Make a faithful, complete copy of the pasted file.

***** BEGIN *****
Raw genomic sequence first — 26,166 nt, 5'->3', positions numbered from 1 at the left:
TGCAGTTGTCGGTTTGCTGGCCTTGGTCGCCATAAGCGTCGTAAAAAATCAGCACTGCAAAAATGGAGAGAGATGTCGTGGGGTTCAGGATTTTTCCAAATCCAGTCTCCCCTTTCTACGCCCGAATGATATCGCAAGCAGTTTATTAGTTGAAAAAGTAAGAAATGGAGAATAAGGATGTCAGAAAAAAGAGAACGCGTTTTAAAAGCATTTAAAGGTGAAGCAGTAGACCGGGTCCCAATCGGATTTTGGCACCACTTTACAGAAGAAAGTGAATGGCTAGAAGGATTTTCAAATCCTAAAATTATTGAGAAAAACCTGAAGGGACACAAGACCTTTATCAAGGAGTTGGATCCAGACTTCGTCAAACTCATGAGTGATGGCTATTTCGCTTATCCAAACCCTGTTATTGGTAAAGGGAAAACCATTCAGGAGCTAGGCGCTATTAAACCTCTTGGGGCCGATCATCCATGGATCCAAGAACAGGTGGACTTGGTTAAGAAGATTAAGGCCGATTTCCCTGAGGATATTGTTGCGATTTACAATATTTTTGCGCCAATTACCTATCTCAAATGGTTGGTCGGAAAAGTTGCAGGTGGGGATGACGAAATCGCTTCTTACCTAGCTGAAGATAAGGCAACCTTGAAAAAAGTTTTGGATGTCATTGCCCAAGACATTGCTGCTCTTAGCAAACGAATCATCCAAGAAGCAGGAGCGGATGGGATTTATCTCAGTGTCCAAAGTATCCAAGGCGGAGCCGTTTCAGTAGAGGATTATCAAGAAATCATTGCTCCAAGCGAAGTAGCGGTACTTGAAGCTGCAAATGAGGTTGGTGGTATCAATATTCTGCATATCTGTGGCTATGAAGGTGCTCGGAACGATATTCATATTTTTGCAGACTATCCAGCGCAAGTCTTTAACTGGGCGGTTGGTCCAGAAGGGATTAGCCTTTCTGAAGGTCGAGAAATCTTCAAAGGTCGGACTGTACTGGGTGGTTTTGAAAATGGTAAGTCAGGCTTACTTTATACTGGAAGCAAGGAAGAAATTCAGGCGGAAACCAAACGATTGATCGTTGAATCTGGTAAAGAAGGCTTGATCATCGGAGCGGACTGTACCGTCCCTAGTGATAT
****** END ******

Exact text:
Raw genomic sequence first — 26,166 nt, 5'->3', positions numbered from 1 at the left:
TGCAGTTGTCGGTTTGCTGGCCTTGGTCGCCATAAGCGTCGTAAAAAATCAGCACTGCAAAAATGGAGAGAGATGTCGTGGGGTTCAGGATTTTTCCAAATCCAGTCTCCCCTTTCTACGCCCGAATGATATCGCAAGCAGTTTATTAGTTGAAAAAGTAAGAAATGGAGAATAAGGATGTCAGAAAAAAGAGAACGCGTTTTAAAAGCATTTAAAGGTGAAGCAGTAGACCGGGTCCCAATCGGATTTTGGCACCACTTTACAGAAGAAAGTGAATGGCTAGAAGGATTTTCAAATCCTAAAATTATTGAGAAAAACCTGAAGGGACACAAGACCTTTATCAAGGAGTTGGATCCAGACTTCGTCAAACTCATGAGTGATGGCTATTTCGCTTATCCAAACCCTGTTATTGGTAAAGGGAAAACCATTCAGGAGCTAGGCGCTATTAAACCTCTTGGGGCCGATCATCCATGGATCCAAGAACAGGTGGACTTGGTTAAGAAGATTAAGGCCGATTTCCCTGAGGATATTGTTGCGATTTACAATATTTTTGCGCCAATTACCTATCTCAAATGGTTGGTCGGAAAAGTTGCAGGTGGGGATGACGAAATCGCTTCTTACCTAGCTGAAGATAAGGCAACCTTGAAAAAAGTTTTGGATGTCATTGCCCAAGACATTGCTGCTCTTAGCAAACGAATCATCCAAGAAGCAGGAGCGGATGGGATTTATCTCAGTGTCCAAAGTATCCAAGGCGGAGCCGTTTCAGTAGAGGATTATCAAGAAATCATTGCTCCAAGCGAAGTAGCGGTACTTGAAGCTGCAAATGAGGTTGGTGGTATCAATATTCTGCATATCTGTGGCTATGAAGGTGCTCGGAACGATATTCATATTTTTGCAGACTATCCAGCGCAAGTCTTTAACTGGGCGGTTGGTCCAGAAGGGATTAGCCTTTCTGAAGGTCGAGAAATCTTCAAAGGTCGGACTGTACTGGGTGGTTTTGAAAATGGTAAGTCAGGCTTACTTTATACTGGAAGCAAGGAAGAAATTCAGGCGGAAACCAAACGATTGATCGTTGAATCTGGTAAAGAAGGCTTGATCATCGGAGCGGACTGTACCGTCCCTAGTGATAT